The result of the study is not really that surprising: third-party scripts impact performance, and Google and Facebook have scripts running on a large portion of Internet sites.

Now You: What is your take on the study?

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Third Party Web: an analysis of third-party script costs
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Third Party Web: an analysis of third-party script costs
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Third Party Web is an initiative to analyze the cost of third-party scripts on websites to provide Internet users and developers with actionable information.
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Comments

  1. Gavin B said on February 15, 2019 at 10:33 am
    Reply

    http://www.ghacks,net
    has 4 different google trackers

    I don’t block them!

  2. Chris said on February 15, 2019 at 10:46 am
    Reply

    For years, I’ve blocked all Google, Facebook, Twitter, Amazon, and LinkedIn third-party calls.

    Everything worthwhile works great, and it’s much faster and significantly more private.

  3. thirdpartycrap said on February 15, 2019 at 12:17 pm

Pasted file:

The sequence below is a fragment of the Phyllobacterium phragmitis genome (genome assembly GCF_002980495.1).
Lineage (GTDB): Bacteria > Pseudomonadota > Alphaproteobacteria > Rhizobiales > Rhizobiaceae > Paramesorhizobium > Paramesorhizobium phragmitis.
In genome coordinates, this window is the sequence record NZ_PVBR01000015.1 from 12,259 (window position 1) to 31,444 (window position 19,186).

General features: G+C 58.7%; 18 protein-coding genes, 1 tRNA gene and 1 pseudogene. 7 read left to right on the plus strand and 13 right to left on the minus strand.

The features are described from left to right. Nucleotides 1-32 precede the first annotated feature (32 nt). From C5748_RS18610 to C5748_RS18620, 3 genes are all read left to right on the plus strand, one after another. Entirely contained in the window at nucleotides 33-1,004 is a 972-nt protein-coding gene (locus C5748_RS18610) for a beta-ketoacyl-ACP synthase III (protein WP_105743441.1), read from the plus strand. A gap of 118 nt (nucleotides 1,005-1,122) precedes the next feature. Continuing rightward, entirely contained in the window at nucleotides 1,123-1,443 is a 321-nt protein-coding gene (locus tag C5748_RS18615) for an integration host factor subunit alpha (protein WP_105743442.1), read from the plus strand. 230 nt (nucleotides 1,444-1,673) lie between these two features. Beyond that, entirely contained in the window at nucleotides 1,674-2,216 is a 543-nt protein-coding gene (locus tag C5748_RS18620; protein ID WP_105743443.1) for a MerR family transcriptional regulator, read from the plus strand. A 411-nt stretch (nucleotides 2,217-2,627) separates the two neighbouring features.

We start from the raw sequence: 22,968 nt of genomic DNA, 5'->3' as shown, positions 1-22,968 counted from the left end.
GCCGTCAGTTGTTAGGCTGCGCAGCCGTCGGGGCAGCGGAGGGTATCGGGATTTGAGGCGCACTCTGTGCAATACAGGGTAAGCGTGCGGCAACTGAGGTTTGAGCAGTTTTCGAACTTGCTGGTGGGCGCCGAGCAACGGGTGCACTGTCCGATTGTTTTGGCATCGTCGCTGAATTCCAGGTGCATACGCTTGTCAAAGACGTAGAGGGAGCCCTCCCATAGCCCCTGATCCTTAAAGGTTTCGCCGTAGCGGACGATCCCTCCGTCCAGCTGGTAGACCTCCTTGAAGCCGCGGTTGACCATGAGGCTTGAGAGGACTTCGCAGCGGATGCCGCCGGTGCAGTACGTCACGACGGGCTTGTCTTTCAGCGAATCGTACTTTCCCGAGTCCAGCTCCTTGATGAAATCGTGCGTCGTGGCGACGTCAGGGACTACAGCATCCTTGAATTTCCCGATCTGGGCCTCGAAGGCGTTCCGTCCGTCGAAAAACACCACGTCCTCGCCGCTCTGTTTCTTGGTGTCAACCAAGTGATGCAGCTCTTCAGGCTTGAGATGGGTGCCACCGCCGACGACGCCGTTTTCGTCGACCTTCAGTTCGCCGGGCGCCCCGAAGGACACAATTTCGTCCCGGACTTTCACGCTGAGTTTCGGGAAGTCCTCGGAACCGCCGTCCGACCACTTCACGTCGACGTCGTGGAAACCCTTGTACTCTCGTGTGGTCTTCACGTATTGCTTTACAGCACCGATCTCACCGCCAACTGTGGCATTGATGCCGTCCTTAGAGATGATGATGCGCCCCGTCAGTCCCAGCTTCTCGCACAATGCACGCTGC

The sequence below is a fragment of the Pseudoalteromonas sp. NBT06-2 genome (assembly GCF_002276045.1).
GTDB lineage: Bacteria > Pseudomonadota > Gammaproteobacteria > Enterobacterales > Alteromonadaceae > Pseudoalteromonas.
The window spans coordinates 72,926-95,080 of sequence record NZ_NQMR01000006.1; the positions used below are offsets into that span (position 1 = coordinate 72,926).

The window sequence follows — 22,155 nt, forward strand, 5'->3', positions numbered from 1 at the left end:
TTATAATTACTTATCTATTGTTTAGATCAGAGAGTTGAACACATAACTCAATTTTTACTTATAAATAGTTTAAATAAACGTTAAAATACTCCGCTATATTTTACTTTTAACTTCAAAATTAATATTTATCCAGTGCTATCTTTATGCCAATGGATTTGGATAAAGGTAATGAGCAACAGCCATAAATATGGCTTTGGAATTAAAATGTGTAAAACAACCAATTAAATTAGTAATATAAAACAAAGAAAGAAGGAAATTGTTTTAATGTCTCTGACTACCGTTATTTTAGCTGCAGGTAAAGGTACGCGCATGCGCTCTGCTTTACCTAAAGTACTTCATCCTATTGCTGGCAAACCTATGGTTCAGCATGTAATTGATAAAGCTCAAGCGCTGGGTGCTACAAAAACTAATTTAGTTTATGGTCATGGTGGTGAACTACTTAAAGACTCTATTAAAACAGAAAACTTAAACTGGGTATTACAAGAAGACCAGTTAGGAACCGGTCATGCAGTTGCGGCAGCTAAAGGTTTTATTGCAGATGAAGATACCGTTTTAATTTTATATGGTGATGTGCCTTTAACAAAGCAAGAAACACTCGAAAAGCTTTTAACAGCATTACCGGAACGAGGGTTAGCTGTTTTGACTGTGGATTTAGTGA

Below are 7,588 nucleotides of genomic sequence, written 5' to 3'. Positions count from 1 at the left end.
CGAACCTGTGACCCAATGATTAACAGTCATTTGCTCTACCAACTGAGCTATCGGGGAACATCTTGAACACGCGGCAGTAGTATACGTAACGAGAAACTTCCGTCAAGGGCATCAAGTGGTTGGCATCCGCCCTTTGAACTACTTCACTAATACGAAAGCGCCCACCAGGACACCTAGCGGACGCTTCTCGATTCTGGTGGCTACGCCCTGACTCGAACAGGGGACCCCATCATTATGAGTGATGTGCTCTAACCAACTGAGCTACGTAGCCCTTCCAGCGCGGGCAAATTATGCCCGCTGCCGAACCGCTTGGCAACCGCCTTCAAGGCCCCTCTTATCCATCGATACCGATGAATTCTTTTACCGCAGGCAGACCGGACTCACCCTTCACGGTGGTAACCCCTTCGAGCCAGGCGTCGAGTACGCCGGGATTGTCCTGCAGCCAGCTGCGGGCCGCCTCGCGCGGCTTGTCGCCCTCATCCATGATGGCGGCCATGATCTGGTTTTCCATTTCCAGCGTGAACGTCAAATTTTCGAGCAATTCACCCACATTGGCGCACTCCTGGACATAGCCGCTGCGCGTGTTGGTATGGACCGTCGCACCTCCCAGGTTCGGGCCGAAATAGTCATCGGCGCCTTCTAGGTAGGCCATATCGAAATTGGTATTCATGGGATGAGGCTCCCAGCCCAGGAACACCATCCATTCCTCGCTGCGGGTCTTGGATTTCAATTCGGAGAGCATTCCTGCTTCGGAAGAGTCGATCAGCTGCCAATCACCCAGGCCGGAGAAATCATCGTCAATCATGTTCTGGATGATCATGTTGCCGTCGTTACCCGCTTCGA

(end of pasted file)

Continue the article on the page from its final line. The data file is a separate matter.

Reply

    I control ghacks’s third-party shit by setting ghacks’s CSP to this policy — default-src ‘self’ ‘unsafe-inline’ ‘unsafe-eval’ so no third-party crap at all.

    1. Anonymous said on February 15, 2019 at 1:10 pm
      Reply

      I tried browsing this ghacks.net page with a new Firefox profile and found third-party connections to more than eighty (80) different domains. Unbelievable… Then simply installing ublock origin in its default configuration makes this count drop to zero and yet everything works fine.

      1. Anonymous said on February 15, 2019 at 2:16 pm
        Reply

        Ofcourse, allow third-party content is opening pandora’s box, you’re fucked once you do that.

  4. gwacks said on February 15, 2019 at 12:44 pm
    Reply

    “What is your take on the study?”

    Forgotten soon like this one: https://github.com/snyderp/web-api-manager
    As a user, just use a content blocker.
    That’s all.

  5. Jeff said on February 15, 2019 at 2:03 pm
    Reply

    Yes but with multiple ad and tracking blockers, what are the left-over scripts?

  6. John Fenderson said on February 15, 2019 at 5:04 pm
    Reply

    “What is your take on the study?”

    It seems plausible to me.

    Personally, I don’t care about script performance much. I block scripts because they can’t be trusted. I have to assume that any third-party script is spying on me.

  7. daveb said on February 15, 2019 at 11:38 pm
    Reply